I think one of the key parts of this slide though is the recovery per thousand foot of lateral. This way gives everyone a metric to be able to compare everyone to each other. What you see on the other portion of the slide is horizontal length going up, stages increasing, EURs increasing. And in this case, the average EUR per thousand foot is increasing a little bit, and we have a slide a little bit later that will compare all three of these things. As a result, you're going to get 1.8 million barrels of oil equivalent, which is about 10.9 Bcfe if you put it that way.
You can see the super-rich -- the reason why we call it super-rich is you are generating over 100,000 barrels of condensate, and generates great economics.
As I move to the west, this is where the play actually started for Range, and the original wells were drilled in this area. As you can see, the blue dots on here represent the well -- the actual wells that were drilled. We had over 200 wells of varying lateral lengths over the last several years. By the end of 2012, we had 62 wells on which had longer laterals. And this is the type of -- this is the type of wells we're going to be drilling going forward, currently drilling and going forward.
As you can see from this, once again, increased recovery, to be able to maintain recovery per thousand foot, and overall EURs are going to be increasing over time. Once again, it's just part of the overall evolution.
When we talk about lateral lengths on this slide, let me point out, that's going to be the average. So, it's going to be a mixture of wells of what we're going to drill. Some are going to be a little bit longer, some are going to be a little bit shorter, and it . It all comes down to how you put the jigsaw puzzle, the surface acreage together with the lateral lengths that you and where you can build your pads.
As a result, obviously great economics as well, a little bit higher overall recovery, 12.3 Bcfe. As you can see, a little bit lower in terms of condensate. And once again the economics are outstanding under a strip of over 100%. So, great results, continued improvement as good as what we've been in the past, we continue or able to prove on it going forward.
Then finally, the dry gas area which is very large for a couple of 100,000 acres. We haven't really been as active in the dry gas area for a couple of reasons. Number one, a lot of our acreage is already HBP. As we continue to move forward, longer laterals and RCS completions, we continue to see enhanced recoveries. As a result of that activity, we'll continue to increase as infrastructure gets built out to us.
I think what you see here on this first bullet, 56% of the dry gas wells in the Marcellus are greater than 5 Bcf or greater. The dots on the map represent, the red dots represent significantly larger wells greater than 10 Bcf, while the other dots, the purple dots, represent just 5 Bcf. So what you see is a significantly de-risked portion of Range’s acreage with 5 and 10 Bcf wells surrounding a lot of it.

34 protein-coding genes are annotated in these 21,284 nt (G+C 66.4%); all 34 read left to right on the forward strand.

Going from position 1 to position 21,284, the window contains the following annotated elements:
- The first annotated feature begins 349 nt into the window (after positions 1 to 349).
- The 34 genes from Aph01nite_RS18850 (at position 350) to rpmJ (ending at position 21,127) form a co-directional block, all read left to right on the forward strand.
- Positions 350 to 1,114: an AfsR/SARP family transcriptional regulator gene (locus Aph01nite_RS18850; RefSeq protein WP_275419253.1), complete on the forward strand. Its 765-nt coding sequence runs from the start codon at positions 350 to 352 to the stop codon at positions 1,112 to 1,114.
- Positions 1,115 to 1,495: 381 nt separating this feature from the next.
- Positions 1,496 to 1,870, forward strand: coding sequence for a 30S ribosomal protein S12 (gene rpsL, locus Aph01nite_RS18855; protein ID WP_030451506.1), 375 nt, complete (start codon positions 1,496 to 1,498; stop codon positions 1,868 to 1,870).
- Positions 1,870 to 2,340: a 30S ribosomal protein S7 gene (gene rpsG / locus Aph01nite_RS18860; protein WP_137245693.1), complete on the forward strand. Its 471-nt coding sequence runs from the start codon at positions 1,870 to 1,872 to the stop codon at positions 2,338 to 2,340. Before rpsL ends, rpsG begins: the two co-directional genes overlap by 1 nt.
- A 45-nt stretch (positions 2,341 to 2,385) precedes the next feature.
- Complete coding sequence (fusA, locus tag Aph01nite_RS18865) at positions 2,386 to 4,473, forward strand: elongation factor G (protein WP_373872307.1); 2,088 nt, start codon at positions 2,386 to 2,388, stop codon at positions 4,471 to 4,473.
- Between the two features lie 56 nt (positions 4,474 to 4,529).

Once again, what you see, great well performance, great recoveries. We're going to be moving to 5,000-foot in the dry gas area as we continue going through the process. Recovery per thousand foot still to an approximately 2.5 Bcfe per thousand foot. Great results, comparable really to what anyone else is able to put together in the industry that you've seen. And at the end of the day, great economics.
So you continue to see us balance our portfolio between the opportunities we have and have great opportunities to be able to run with for years to come. That's why, once again, we're very excited about the growth opportunities we have.
This economics slide compares all three areas, and essentially what you see is the rate of return is very comparable for all three areas, and And once again the recovery is very comparable. And if you look at it per EUR per stage, once again very significant, very comparable results in terms of recovery as well as well costs. So, it tells you at the end of the day, with these great returns, we will continue to see a balanced approach in terms of development going forward.
You know, the other thing we talked about on our second quarter conference call is tighter spacing. We had received several questions about that. And what Range did about -- did three years ago is drilled a couple of 500-feet space pilots between -- 500-feet space well pilots, so we have enough well penetrations with enough well control around to be able to make a solid determination. And early on the, you know, the exciting thing about it is that the recoveries are 80% of what the thousand-foot wells are. So, really suggesting there's a significant amount of growth vehicle coming from just tighter spacing. What that equates to be in terms of resource is 12 to 15 Tcfe from just the wet and super-rich.